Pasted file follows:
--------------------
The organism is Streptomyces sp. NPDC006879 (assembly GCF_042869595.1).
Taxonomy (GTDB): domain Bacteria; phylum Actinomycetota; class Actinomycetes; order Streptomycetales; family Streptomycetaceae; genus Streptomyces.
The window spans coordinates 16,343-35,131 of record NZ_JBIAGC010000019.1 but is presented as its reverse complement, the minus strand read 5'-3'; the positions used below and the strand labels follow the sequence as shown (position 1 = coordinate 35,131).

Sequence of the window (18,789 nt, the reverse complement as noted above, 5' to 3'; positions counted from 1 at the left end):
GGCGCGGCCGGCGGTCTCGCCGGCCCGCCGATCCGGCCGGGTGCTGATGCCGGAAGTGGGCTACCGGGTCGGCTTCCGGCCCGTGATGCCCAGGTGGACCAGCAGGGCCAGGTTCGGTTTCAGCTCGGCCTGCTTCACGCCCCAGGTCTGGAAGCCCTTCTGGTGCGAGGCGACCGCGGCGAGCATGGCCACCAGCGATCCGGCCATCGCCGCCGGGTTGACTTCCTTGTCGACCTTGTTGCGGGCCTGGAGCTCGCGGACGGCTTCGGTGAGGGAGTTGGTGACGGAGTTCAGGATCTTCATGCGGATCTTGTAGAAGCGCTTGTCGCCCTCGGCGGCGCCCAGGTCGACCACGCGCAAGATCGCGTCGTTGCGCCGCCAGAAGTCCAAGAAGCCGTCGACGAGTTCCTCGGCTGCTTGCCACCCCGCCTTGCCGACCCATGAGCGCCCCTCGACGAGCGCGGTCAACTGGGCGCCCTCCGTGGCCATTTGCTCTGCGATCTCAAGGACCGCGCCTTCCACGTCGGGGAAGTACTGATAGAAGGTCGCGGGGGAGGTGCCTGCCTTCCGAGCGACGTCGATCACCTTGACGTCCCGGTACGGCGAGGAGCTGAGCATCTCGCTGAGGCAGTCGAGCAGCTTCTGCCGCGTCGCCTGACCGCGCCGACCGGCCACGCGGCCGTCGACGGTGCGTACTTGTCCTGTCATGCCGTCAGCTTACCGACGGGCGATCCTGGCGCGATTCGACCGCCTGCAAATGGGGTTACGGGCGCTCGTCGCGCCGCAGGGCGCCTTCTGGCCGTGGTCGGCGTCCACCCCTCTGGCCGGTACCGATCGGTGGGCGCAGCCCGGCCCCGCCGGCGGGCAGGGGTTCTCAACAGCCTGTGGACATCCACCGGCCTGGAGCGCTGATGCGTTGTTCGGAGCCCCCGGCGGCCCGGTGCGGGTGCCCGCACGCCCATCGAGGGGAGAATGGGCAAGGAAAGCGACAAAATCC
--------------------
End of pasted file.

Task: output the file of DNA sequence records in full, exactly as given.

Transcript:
The organism is Streptomyces sp. NPDC006879 (assembly GCF_042869595.1).
Taxonomy (GTDB): domain Bacteria; phylum Actinomycetota; class Actinomycetes; order Streptomycetales; family Streptomycetaceae; genus Streptomyces.
The window spans coordinates 16,343-35,131 of record NZ_JBIAGC010000019.1 but is presented as its reverse complement, the minus strand read 5'-3'; the positions used below and the strand labels follow the sequence as shown (position 1 = coordinate 35,131).

Sequence of the window (18,789 nt, the reverse complement as noted above, 5' to 3'; positions counted from 1 at the left end):
GGCGCGGCCGGCGGTCTCGCCGGCCCGCCGATCCGGCCGGGTGCTGATGCCGGAAGTGGGCTACCGGGTCGGCTTCCGGCCCGTGATGCCCAGGTGGACCAGCAGGGCCAGGTTCGGTTTCAGCTCGGCCTGCTTCACGCCCCAGGTCTGGAAGCCCTTCTGGTGCGAGGCGACCGCGGCGAGCATGGCCACCAGCGATCCGGCCATCGCCGCCGGGTTGACTTCCTTGTCGACCTTGTTGCGGGCCTGGAGCTCGCGGACGGCTTCGGTGAGGGAGTTGGTGACGGAGTTCAGGATCTTCATGCGGATCTTGTAGAAGCGCTTGTCGCCCTCGGCGGCGCCCAGGTCGACCACGCGCAAGATCGCGTCGTTGCGCCGCCAGAAGTCCAAGAAGCCGTCGACGAGTTCCTCGGCTGCTTGCCACCCCGCCTTGCCGACCCATGAGCGCCCCTCGACGAGCGCGGTCAACTGGGCGCCCTCCGTGGCCATTTGCTCTGCGATCTCAAGGACCGCGCCTTCCACGTCGGGGAAGTACTGATAGAAGGTCGCGGGGGAGGTGCCTGCCTTCCGAGCGACGTCGATCACCTTGACGTCCCGGTACGGCGAGGAGCTGAGCATCTCGCTGAGGCAGTCGAGCAGCTTCTGCCGCGTCGCCTGACCGCGCCGACCGGCCACGCGGCCGTCGACGGTGCGTACTTGTCCTGTCATGCCGTCAGCTTACCGACGGGCGATCCTGGCGCGATTCGACCGCCTGCAAATGGGGTTACGGGCGCTCGTCGCGCCGCAGGGCGCCTTCTGGCCGTGGTCGGCGTCCACCCCTCTGGCCGGTACCGATCGGTGGGCGCAGCCCGGCCCCGCCGGCGGGCAGGGGTTCTCAACAGCCTGTGGACATCCACCGGCCTGGAGCGCTGATGCGTTGTTCGGAGCCCCCGGCGGCCCGGTGCGGGTGCCCGCACGCCCATCGAGGGGAGAATGGGCAAGGAAAGCGACAAAATCC